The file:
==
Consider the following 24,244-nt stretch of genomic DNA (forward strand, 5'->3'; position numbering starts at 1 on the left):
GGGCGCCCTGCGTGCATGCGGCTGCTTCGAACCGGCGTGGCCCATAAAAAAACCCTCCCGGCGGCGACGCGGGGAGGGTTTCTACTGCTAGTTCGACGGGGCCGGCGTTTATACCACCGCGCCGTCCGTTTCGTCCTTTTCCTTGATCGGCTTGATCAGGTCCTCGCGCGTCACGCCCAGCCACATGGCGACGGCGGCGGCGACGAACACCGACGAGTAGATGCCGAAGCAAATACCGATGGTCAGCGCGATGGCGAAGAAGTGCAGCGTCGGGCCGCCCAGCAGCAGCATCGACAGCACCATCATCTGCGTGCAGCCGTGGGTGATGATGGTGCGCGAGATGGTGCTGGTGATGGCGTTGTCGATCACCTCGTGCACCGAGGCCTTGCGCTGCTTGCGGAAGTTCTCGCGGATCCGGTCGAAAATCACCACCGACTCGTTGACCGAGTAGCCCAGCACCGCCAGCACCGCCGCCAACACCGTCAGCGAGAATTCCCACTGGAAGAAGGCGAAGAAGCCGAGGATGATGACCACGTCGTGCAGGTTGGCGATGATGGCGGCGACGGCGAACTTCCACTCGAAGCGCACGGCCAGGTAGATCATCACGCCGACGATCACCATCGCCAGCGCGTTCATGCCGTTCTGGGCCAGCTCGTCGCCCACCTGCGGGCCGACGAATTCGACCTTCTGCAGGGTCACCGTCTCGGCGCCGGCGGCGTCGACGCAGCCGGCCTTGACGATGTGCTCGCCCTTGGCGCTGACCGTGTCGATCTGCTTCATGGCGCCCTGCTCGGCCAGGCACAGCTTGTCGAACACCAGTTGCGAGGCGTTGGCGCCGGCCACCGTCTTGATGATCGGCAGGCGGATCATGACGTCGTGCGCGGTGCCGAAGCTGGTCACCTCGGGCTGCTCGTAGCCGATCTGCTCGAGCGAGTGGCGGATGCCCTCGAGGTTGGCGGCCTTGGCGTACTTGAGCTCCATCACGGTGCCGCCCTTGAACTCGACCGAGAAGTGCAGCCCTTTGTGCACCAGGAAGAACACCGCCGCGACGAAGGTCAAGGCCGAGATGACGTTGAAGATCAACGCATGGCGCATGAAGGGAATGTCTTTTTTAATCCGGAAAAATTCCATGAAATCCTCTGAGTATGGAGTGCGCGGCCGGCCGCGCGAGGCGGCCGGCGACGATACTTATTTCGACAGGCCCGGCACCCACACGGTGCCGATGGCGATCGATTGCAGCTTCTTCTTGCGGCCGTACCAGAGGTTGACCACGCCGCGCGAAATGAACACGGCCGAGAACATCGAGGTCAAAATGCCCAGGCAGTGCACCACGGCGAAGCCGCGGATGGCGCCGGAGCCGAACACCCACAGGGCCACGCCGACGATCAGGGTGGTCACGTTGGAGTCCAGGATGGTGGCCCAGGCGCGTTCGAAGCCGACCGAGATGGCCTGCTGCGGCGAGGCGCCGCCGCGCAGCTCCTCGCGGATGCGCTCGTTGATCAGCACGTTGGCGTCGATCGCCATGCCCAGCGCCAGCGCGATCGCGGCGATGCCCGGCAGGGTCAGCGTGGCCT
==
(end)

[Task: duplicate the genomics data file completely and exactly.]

Consider the following 24,244-nt stretch of genomic DNA (forward strand, 5'->3'; position numbering starts at 1 on the left):
GGGCGCCCTGCGTGCATGCGGCTGCTTCGAACCGGCGTGGCCCATAAAAAAACCCTCCCGGCGGCGACGCGGGGAGGGTTTCTACTGCTAGTTCGACGGGGCCGGCGTTTATACCACCGCGCCGTCCGTTTCGTCCTTTTCCTTGATCGGCTTGATCAGGTCCTCGCGCGTCACGCCCAGCCACATGGCGACGGCGGCGGCGACGAACACCGACGAGTAGATGCCGAAGCAAATACCGATGGTCAGCGCGATGGCGAAGAAGTGCAGCGTCGGGCCGCCCAGCAGCAGCATCGACAGCACCATCATCTGCGTGCAGCCGTGGGTGATGATGGTGCGCGAGATGGTGCTGGTGATGGCGTTGTCGATCACCTCGTGCACCGAGGCCTTGCGCTGCTTGCGGAAGTTCTCGCGGATCCGGTCGAAAATCACCACCGACTCGTTGACCGAGTAGCCCAGCACCGCCAGCACCGCCGCCAACACCGTCAGCGAGAATTCCCACTGGAAGAAGGCGAAGAAGCCGAGGATGATGACCACGTCGTGCAGGTTGGCGATGATGGCGGCGACGGCGAACTTCCACTCGAAGCGCACGGCCAGGTAGATCATCACGCCGACGATCACCATCGCCAGCGCGTTCATGCCGTTCTGGGCCAGCTCGTCGCCCACCTGCGGGCCGACGAATTCGACCTTCTGCAGGGTCACCGTCTCGGCGCCGGCGGCGTCGACGCAGCCGGCCTTGACGATGTGCTCGCCCTTGGCGCTGACCGTGTCGATCTGCTTCATGGCGCCCTGCTCGGCCAGGCACAGCTTGTCGAACACCAGTTGCGAGGCGTTGGCGCCGGCCACCGTCTTGATGATCGGCAGGCGGATCATGACGTCGTGCGCGGTGCCGAAGCTGGTCACCTCGGGCTGCTCGTAGCCGATCTGCTCGAGCGAGTGGCGGATGCCCTCGAGGTTGGCGGCCTTGGCGTACTTGAGCTCCATCACGGTGCCGCCCTTGAACTCGACCGAGAAGTGCAGCCCTTTGTGCACCAGGAAGAACACCGCCGCGACGAAGGTCAAGGCCGAGATGACGTTGAAGATCAACGCATGGCGCATGAAGGGAATGTCTTTTTTAATCCGGAAAAATTCCATGAAATCCTCTGAGTATGGAGTGCGCGGCCGGCCGCGCGAGGCGGCCGGCGACGATACTTATTTCGACAGGCCCGGCACCCACACGGTGCCGATGGCGATCGATTGCAGCTTCTTCTTGCGGCCGTACCAGAGGTTGACCACGCCGCGCGAAATGAACACGGCCGAGAACATCGAGGTCAAAATGCCCAGGCAGTGCACCACGGCGAAGCCGCGGATGGCGCCGGAGCCGAACACCCACAGGGCCACGCCGACGATCAGGGTGGTCACGTTGGAGTCCAGGATGGTGGCCCAGGCGCGTTCGAAGCCGACCGAGATGGCCTGCTGCGGCGAGGCGCCGCCGCGCAGCTCCTCGCGGATGCGCTCGTTGATCAGCACGTTGGCGTCGATCGCCATGCCCAGCGCCAGCGCGATCGCGGCGATGCCCGGCAGGGTCAGCGTGGCCT